Chip set 120 and registers of memory register set 450 operate together to support multiple open banks of memory. When a page miss occurs, a bank of memory is closed in order to open a new bank of memory that includes the target address of the operation that caused the page miss. In order to reduce latency as compared to a scheme such as least-recently used (LRU), paging policy register 455 is used to selectively precharge (close) a bank of memory that is less likely to be used in the future.
FIG. 5 is one embodiment of a paging policy register. In one embodiment paging policy register 455 is a 16-bit register; however, the size can be modified based on the number of banks supported as well as other features of the DRAM sub-system used therewith. Paging policy register 455 provides a predetermined bank closure policy that precharges banks selectively.
Bits 0-3 are DRAM Idle Timer (DIT) bits 500 that are used to determine the number of clock cycles during which the DRAM controller remains in the idle state before precharging all banks of a memory row with Precharge All command. The Precharge All command causes all banks of a selected memory row to be precharged. In one embodiment, the banks of the selected memory row are in an idle state after the Precharge All command has been completed. The following table describes one embodiment of DIT bits 500.
Idle clocks before
Pages are not closed
for idle condition
Bit 4 is the Selective Auto Precharge Enable (SAPEN) bit 510. In one embodiment if SAPEN bit 510 is set, selective automatic precharge functionality is enabled. If SAPEN bit 510 is not set, selective automatic precharge functionality is not enabled. Thus, if chip set 120 is used with DRAM that does not support automatic precharge commands, automatic precharge functionality can be disabled.
Bits 5-6 are the Precharge Control (PCCON) bits 520. In one embodiment, PCCON bits 520 are used to determine the action taken when a page miss occurs. The following table describes the actions taken on a page miss based on PCCON bits 520.
Issue Precharge All command
Precharge bank targeted by the page miss
If the page miss cycle is not the first cycle
following an arbitration switch then
precharge only the bank targeted by the
page miss cycle. Otherwise issue
Precharge All command
Bit 7 is reserved and bits 8-15 are the Banks Per Row (BPR) bits 540. In one embodiment, each bit within BPR 540 corresponds to one row of the memory array (e.g., 420,422,424 and 428 of FIG. 4). Each bit indicates whether the associated row has a device with a two-bank implementation or a four-bank implementation.
In one embodiment, selected banks within a selected row of memory can be precharged as a result of a page miss or other event. For example, if an active process accesses a particular bank within a row of memory and a second process accesses a second bank within the same row of memory, two banks within the row of memory are open simultaneously. If a page miss occurs and a bank of memory is closed to open a new bank of memory, the second bank of memory can be closed by precharging that bank only rather than closing the first bank or closing both banks with a Precharge All operation. Thus the first bank of memory that is accessed by the active process remains open so that the bank is not reopened upon the next memory access by the active process.
In one embodiment, the operation and/or process that caused a bank to be opened is used to determine which open bank of memory is closed in order to open a new bank of memory. For example, banks that are open because of a high latency operations, such as a posted write, are precharged so that banks that arc open for lower latency operations and/or processes remain open. Thus, banks of memory that are more likely to be accessed in the future can remain open while banks that are less likely to be accessed in the future are closed when a new bank of memory is opened.
In one embodiment, pages that are accessed by I/O devices or processor posted writes are automatically precharged. Because processor read operations are likely to follow the I/O device access and/or posted writes, automatically precharging banks allows earlier access to memory banks by subsequent operations. Such an embodiment can improve overall memory sub-system performance.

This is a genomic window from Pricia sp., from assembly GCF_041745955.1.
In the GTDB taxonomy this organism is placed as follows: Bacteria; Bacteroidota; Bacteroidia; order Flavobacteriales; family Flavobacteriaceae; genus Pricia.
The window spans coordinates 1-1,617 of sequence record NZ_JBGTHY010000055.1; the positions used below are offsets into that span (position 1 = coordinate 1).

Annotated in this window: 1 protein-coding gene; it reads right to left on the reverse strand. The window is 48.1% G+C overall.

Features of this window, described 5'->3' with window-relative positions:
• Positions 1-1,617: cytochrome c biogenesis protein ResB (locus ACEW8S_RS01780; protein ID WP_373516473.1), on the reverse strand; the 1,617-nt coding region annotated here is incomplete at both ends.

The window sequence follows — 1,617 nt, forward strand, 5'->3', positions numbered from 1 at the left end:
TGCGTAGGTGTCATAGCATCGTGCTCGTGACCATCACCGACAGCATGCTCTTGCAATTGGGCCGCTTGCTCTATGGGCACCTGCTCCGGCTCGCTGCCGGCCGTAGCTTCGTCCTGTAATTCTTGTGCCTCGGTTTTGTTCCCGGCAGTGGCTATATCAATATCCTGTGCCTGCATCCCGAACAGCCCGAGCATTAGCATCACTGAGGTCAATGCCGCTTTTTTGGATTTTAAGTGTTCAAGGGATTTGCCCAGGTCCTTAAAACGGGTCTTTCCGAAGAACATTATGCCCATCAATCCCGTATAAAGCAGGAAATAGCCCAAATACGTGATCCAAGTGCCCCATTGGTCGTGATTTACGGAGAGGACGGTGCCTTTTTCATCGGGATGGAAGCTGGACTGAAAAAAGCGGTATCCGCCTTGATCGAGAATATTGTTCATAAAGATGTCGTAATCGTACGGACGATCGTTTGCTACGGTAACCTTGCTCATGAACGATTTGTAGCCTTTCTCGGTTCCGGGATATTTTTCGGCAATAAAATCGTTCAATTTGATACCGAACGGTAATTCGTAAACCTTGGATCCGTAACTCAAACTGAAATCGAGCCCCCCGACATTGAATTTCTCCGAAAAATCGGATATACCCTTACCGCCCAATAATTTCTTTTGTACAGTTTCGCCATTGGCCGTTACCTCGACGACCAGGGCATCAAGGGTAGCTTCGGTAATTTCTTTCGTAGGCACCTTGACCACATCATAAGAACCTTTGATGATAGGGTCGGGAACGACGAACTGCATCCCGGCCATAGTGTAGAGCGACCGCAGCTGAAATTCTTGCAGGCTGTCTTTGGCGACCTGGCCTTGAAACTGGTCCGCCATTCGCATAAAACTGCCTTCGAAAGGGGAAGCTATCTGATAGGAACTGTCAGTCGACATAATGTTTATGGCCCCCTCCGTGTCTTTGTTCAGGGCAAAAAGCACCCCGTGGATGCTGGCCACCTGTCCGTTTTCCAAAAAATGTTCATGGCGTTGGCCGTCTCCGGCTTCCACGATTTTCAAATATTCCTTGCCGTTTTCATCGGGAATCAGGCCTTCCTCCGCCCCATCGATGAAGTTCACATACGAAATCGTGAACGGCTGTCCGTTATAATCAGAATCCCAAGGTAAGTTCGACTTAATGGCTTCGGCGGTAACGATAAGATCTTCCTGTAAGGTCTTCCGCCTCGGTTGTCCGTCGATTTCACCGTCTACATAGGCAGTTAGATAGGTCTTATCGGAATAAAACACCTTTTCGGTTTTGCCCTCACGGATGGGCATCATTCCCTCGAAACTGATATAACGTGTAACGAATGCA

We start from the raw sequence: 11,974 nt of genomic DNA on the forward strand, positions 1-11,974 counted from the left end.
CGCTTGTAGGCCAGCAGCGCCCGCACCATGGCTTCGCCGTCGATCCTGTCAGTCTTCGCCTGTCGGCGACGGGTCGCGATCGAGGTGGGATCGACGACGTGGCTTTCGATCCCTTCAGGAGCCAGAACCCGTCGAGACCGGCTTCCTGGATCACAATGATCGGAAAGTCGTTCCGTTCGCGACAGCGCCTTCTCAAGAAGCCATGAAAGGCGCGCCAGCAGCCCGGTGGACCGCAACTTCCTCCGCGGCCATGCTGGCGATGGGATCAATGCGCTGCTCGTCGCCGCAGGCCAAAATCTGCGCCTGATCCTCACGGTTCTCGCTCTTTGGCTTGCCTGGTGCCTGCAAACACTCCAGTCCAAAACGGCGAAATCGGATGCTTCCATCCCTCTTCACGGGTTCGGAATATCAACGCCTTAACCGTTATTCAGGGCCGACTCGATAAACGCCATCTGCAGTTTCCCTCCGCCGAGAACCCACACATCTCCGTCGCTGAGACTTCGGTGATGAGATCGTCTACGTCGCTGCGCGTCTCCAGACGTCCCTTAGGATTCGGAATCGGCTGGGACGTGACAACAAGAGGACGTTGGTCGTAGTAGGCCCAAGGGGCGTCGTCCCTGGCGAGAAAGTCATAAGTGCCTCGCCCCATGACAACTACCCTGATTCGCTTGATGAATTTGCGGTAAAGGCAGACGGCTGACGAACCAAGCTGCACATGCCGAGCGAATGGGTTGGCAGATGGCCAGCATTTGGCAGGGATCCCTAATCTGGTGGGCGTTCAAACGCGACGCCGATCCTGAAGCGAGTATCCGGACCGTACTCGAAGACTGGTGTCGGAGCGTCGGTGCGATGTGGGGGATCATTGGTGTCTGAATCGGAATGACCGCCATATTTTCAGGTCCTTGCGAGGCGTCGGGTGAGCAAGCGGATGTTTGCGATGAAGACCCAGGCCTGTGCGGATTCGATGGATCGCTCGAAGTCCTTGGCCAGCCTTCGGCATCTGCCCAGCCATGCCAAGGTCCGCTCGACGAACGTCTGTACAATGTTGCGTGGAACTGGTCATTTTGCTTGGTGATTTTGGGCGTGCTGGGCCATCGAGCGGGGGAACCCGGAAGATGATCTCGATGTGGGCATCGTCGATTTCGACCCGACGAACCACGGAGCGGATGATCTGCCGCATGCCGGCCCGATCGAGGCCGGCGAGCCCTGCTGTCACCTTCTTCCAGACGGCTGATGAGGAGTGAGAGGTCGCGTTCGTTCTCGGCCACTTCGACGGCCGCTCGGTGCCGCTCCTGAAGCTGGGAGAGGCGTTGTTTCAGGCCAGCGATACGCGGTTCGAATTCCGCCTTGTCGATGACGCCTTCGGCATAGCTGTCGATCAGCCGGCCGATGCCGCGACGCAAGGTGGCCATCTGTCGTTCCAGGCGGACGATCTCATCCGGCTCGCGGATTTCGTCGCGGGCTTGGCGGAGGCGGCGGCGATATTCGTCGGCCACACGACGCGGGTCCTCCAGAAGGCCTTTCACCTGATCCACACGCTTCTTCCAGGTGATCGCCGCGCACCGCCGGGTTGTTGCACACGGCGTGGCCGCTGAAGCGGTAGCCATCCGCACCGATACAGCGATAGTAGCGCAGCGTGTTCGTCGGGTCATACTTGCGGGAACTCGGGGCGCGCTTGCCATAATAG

The following table provides one embodiment of memory operations suitable for use with the present invention. Read and Write operations are provided to contrast Read With Auto Precharge and Write With Auto Precharge, respectively. In the following table, A10 and A11 are bits 10 and 11 of the ADDR signals, respectively. Similarly, A9-A0 are bits 9-0 of the ADDR signals. Low and High signal levels are represented by “L” and “H” respectively, valid data is represented by “V” and “X” represents a don't care condition.
Read with Automatic
Write with Automatic
Precharge Select Bank
Precharge All Banks
The operations described above allow a computer system or other device in which multiple banks of memory are used to selectively precharge banks of memory based on a predetermined bank precharge (closure) policy. By using the various commands described above, a bank precharge policy can be fine tuned for a particular system and/or environment. Thus, the present invention provides precharge policies that improve performance of a memory sub-system.
Chip set 120 issues the commands described above to control the memory sub-system. By selectively issuing Read, Read with Automatic Precharge, Write, Write with Automatic Precharge, Precharge Select Bank, and Precharge All Banks operations, chip set 120 can manage the memory sub-system with lower overhead and higher throughput as compared to a memory sub-system not supporting all of the operations described above.
In one embodiment, the source of a memory access is used to determine whether the access is terminated with an automatic precharge. The state of a DRAM arbiter can also be used to determine whether an access should be terminated with an automatic precharge.
In the foregoing specification, the present invention has been described with reference to specific embodiments thereof. It will, however, be evident that various modifications and changes can be made thereto without departing from the broader spirit and scope of the invention. The specification and drawings are, accordingly, to be regarded in an illustrative rather than a restrictive sense.
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|U.S. Classification||365/203, 365/230.03|
|International Classification||G11C7/12, G11C11/409|
|Cooperative Classification||G11C7/12, G11C11/409|
|European Classification||G11C11/409, G11C7/12|
|Jan 27, 1999||AS||Assignment|
Owner name: INTEL CORPORATION, CALIFORNIA
Free format text: ASSIGNMENT OF ASSIGNORS INTEREST;ASSIGNORS:BOGIN, ZOHAR;VONBOKERN, VINCENT E.;FREKER, DAVID E.;REEL/FRAME:009722/0042
Effective date: 19990105
|Oct 1, 2002||CC||Certificate of correction|